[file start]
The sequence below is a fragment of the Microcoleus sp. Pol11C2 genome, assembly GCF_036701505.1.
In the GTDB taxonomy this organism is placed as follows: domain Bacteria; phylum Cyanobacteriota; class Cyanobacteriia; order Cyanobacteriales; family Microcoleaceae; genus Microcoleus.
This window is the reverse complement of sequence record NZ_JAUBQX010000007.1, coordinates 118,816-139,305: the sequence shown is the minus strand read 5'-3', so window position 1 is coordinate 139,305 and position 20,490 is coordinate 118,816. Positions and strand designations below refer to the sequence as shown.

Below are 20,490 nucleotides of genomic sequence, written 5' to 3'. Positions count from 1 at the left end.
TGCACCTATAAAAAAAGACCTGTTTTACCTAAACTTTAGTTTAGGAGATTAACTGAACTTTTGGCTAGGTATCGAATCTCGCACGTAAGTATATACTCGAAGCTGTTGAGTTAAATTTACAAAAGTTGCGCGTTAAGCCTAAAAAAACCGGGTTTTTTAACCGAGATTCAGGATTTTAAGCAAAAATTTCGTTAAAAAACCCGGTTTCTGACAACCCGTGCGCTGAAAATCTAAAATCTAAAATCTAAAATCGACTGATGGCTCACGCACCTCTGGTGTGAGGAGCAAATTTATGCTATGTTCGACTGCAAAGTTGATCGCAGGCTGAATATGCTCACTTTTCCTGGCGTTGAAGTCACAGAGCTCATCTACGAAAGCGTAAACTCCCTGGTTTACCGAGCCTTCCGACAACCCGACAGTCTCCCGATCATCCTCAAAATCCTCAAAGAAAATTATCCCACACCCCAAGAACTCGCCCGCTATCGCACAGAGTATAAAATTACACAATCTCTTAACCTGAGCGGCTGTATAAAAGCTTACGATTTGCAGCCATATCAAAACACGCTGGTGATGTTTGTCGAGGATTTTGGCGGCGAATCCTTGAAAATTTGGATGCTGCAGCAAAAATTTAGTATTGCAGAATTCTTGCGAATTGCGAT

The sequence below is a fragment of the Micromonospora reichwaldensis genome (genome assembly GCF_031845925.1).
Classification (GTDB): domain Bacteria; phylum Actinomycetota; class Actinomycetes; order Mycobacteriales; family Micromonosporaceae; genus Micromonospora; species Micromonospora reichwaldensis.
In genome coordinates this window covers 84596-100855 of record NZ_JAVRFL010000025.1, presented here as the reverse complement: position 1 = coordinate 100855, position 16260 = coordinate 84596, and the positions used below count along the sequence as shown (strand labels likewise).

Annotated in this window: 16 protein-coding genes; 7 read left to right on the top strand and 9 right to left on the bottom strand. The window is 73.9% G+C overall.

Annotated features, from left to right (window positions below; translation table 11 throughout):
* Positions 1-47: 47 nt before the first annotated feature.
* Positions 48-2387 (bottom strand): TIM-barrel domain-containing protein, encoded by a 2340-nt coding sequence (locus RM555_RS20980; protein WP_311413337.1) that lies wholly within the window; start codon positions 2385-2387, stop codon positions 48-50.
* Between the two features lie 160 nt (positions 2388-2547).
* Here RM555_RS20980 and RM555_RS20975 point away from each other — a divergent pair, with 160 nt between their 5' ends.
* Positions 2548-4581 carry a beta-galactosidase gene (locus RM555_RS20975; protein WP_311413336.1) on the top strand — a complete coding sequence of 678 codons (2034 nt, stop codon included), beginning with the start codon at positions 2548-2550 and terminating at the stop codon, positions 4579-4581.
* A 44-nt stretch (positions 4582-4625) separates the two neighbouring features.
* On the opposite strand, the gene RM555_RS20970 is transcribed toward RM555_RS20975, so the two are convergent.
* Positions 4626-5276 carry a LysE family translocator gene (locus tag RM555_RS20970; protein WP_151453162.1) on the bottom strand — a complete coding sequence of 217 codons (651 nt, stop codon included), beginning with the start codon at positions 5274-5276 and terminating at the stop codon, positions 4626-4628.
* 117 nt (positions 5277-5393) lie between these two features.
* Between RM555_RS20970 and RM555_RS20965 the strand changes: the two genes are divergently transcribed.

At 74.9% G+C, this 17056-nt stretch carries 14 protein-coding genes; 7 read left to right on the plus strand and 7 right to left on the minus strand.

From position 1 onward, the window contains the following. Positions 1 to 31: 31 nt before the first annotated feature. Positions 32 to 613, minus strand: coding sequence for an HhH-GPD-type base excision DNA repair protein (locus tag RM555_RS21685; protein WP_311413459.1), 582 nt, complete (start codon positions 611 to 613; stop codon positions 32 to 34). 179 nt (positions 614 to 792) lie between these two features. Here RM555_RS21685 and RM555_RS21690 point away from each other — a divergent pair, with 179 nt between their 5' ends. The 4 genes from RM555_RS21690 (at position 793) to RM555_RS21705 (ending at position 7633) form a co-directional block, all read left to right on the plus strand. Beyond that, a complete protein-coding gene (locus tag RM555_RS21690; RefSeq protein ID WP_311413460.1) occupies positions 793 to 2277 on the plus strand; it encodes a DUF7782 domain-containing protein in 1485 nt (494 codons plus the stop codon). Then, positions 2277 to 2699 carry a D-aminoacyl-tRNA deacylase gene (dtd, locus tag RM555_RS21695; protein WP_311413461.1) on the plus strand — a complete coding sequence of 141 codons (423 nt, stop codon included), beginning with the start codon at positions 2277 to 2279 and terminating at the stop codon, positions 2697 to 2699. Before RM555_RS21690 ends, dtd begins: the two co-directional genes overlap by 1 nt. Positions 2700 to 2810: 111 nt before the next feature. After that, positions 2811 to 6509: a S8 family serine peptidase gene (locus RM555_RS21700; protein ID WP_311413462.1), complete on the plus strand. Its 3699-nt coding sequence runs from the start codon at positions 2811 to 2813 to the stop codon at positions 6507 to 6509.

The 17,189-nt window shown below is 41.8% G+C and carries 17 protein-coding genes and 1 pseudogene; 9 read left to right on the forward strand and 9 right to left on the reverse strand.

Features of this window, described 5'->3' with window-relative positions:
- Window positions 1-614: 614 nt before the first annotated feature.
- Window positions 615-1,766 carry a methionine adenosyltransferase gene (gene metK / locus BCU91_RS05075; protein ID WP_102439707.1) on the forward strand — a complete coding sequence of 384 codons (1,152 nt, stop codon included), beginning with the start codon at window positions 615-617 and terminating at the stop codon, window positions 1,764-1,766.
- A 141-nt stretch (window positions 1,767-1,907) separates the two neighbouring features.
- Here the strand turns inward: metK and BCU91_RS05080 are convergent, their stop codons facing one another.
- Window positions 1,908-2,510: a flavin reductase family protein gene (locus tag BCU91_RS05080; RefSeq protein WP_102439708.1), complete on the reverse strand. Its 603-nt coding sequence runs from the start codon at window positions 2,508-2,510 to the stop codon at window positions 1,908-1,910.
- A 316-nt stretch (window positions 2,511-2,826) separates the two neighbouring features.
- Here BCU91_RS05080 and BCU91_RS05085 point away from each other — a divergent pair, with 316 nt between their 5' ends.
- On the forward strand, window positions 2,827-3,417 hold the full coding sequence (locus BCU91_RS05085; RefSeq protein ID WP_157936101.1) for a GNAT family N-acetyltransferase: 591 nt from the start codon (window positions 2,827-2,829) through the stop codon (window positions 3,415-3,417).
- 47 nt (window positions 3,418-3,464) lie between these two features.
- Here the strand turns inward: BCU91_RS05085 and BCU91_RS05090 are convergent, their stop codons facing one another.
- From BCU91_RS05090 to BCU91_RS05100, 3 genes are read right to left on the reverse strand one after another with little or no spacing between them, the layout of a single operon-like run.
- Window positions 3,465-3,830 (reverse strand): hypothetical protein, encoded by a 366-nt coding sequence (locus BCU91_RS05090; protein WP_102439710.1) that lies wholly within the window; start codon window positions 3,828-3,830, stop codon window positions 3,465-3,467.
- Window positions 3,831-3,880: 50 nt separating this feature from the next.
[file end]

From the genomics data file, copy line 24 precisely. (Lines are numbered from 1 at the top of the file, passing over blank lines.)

Features of this window, described 5'->3' with window-relative positions: